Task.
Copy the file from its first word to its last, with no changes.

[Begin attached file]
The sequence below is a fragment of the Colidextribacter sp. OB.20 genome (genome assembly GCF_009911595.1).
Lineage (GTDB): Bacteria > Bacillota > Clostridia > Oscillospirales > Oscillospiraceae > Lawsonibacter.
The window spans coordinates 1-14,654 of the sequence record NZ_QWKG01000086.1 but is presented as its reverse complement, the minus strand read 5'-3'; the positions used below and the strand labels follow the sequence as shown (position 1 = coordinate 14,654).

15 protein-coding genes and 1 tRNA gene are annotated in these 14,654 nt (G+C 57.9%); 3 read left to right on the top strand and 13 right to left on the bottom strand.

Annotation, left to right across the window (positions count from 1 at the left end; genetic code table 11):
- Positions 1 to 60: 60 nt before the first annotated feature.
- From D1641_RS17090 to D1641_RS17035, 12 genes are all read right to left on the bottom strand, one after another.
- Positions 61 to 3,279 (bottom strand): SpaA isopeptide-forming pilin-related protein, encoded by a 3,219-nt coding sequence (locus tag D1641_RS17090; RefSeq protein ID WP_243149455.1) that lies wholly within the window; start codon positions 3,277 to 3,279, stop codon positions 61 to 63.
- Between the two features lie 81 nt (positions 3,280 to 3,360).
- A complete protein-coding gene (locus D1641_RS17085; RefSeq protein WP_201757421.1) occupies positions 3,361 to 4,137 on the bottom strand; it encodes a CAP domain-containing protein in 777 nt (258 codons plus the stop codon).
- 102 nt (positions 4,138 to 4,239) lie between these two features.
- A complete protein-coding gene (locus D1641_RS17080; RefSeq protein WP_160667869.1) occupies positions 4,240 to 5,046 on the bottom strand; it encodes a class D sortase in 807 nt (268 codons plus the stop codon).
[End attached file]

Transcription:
The sequence below is a fragment of the Colidextribacter sp. OB.20 genome (genome assembly GCF_009911595.1).
Lineage (GTDB): Bacteria > Bacillota > Clostridia > Oscillospirales > Oscillospiraceae > Lawsonibacter.
The window spans coordinates 1-14,654 of the sequence record NZ_QWKG01000086.1 but is presented as its reverse complement, the minus strand read 5'-3'; the positions used below and the strand labels follow the sequence as shown (position 1 = coordinate 14,654).

15 protein-coding genes and 1 tRNA gene are annotated in these 14,654 nt (G+C 57.9%); 3 read left to right on the top strand and 13 right to left on the bottom strand.

Annotation, left to right across the window (positions count from 1 at the left end; genetic code table 11):
- Positions 1 to 60: 60 nt before the first annotated feature.
- From D1641_RS17090 to D1641_RS17035, 12 genes are all read right to left on the bottom strand, one after another.
- Positions 61 to 3,279 (bottom strand): SpaA isopeptide-forming pilin-related protein, encoded by a 3,219-nt coding sequence (locus tag D1641_RS17090; RefSeq protein ID WP_243149455.1) that lies wholly within the window; start codon positions 3,277 to 3,279, stop codon positions 61 to 63.
- Between the two features lie 81 nt (positions 3,280 to 3,360).
- A complete protein-coding gene (locus D1641_RS17085; RefSeq protein WP_201757421.1) occupies positions 3,361 to 4,137 on the bottom strand; it encodes a CAP domain-containing protein in 777 nt (258 codons plus the stop codon).
- 102 nt (positions 4,138 to 4,239) lie between these two features.
- A complete protein-coding gene (locus D1641_RS17080; RefSeq protein WP_160667869.1) occupies positions 4,240 to 5,046 on the bottom strand; it encodes a class D sortase in 807 nt (268 codons plus the stop codon).